As it passes hands, the torch of excellence in teaching barely makes a sound.
More than 70,000 teachers have joined the College since May 1997, and there hasn't been a ripple in the delivery of education to Ontario's students. No screams, no cries, no bemoaning lost experience or lesser quality learning. No public panic about damage done to students.
Quite the opposite, really.
Public education, perhaps unlike any other institution, boasts professionals who share a formidable bond - the opportunity to make a positive difference in the lives of students.
That bond enables veteran educators to willingly share the lessons of their experience with new recruits. It welcomes energy, vitality and ideas from people along the continuum. It fosters mentoring and leadership development, formally and informally. It puts professional altruism above personal gain and student-centred learning above self-centredness.
It's a credit to the profession that the turnover has gone virtually unnoticed.
Back-to-back surveys of College members show clearly that people enter teaching to help others. They stay for the same reason - despite on-the-job trials and tribulations.
However, not all teaching professionals receive the same levels of support. In many ways, we make things toughest for those just starting out - handing them the more difficult assignments and asking them to juggle duties - even locations - to piece together jobs.
Increasingly I hear from disappointed and disgruntled newcomers who, although certified, cannot find employment. As our Transition to Teaching studies have shown, it can take new teachers up to three years to find full-time work. It can take even longer for those who receive their teacher education outside the country.
New teachers also find themselves passed over for occasional assignments, competing with retired members who can continue to teach for 95 days without penalty to their pensions. It's an accepted anomaly in the system. Yet it creates a conundrum for new grads who have been hearing for some time that there's a shortage of teachers.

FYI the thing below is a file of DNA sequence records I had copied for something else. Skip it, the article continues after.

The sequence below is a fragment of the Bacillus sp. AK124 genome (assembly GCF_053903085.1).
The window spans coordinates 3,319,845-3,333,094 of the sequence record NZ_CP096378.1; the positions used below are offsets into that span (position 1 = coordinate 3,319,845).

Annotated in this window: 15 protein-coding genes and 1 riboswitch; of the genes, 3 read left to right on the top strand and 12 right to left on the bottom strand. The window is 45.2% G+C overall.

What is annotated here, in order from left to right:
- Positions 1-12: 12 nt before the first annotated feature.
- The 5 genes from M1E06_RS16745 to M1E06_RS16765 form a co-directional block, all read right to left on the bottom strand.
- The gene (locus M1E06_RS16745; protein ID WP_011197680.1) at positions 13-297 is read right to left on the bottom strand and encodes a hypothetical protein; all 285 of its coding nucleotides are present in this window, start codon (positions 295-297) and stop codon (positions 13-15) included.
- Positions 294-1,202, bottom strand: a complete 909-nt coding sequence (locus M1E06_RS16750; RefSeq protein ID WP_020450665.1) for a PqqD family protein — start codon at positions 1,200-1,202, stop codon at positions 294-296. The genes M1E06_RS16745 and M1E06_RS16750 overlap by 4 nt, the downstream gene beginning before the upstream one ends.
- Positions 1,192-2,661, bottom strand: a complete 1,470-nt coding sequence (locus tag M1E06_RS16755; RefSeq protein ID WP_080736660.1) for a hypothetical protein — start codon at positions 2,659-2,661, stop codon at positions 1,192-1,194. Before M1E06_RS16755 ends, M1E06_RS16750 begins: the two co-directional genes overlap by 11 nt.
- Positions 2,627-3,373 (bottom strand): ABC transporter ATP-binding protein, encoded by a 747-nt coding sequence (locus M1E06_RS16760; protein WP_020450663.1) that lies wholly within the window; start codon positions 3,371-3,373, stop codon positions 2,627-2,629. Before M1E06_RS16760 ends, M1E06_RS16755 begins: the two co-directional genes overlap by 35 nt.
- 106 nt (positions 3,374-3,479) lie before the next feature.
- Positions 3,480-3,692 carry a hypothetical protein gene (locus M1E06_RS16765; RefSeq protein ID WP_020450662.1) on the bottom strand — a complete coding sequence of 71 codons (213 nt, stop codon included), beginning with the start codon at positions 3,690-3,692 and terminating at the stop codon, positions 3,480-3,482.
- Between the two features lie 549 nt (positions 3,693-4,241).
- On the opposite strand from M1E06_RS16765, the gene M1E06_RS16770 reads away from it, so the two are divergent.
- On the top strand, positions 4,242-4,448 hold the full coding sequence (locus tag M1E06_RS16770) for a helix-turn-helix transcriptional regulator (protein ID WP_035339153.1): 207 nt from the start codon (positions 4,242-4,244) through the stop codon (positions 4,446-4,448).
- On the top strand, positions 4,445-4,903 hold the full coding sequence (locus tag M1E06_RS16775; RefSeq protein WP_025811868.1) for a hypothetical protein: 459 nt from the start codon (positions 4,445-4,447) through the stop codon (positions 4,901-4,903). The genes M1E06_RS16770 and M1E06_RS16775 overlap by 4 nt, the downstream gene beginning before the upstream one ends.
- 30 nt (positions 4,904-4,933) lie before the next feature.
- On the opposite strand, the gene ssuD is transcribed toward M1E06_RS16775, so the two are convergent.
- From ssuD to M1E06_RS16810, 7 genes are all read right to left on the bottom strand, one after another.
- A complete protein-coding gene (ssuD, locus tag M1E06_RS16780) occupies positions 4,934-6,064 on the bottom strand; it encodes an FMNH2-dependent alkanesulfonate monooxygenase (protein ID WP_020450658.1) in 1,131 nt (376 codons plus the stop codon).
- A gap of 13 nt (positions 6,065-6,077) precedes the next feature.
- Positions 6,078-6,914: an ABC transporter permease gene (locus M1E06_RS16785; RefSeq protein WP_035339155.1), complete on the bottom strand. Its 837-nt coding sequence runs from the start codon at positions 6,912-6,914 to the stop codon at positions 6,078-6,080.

Shortages do, indeed, exist. School boards grapple for staff who can teach French, mathematics, science, technological education and computer studies. Generalists, meanwhile, wait patiently in line for something permanent.
Students and parents remain largely unaffected. What matters is that there is a qualified, certified, competent teacher at the front of the class, right? You would think so.
Not everyone, however, is necessarily qualified for the teaching assignments they're given. Under pressure to fill subject and leadership gaps, boards are seeking Temporary Letters of Approval (TLA) from the College and Letters of Permission (LOP) from the Ministry of Education in record numbers.
In 2003-04, boards applied for 1,500 TLAs to meet needs for principals, vice-principals, special education and French as a second language positions. In the same period, the ministry granted LOPs to 1,228 non-certified individuals to teach in Ontario classrooms.
While the number of uncertified, unqualified teachers in Ontario schools is unsettling, the soaring number of educators taking Additional Qualification courses offsets it. Clearly, teachers' appetite for professional knowledge and skill development is growing. That bodes well for teaching and learning in the long run. It means that Ontario students are learning from those who themselves place a high value on professional learning.
The sifting and sorting caused by attrition and recruitment will continue. The retirement forecasts we made in 1998 predicting that half the teaching profession would retire by 2008 are right on target.
It's a great comfort to parents that teachers march unhampered and ever onward towards a common goal: student success.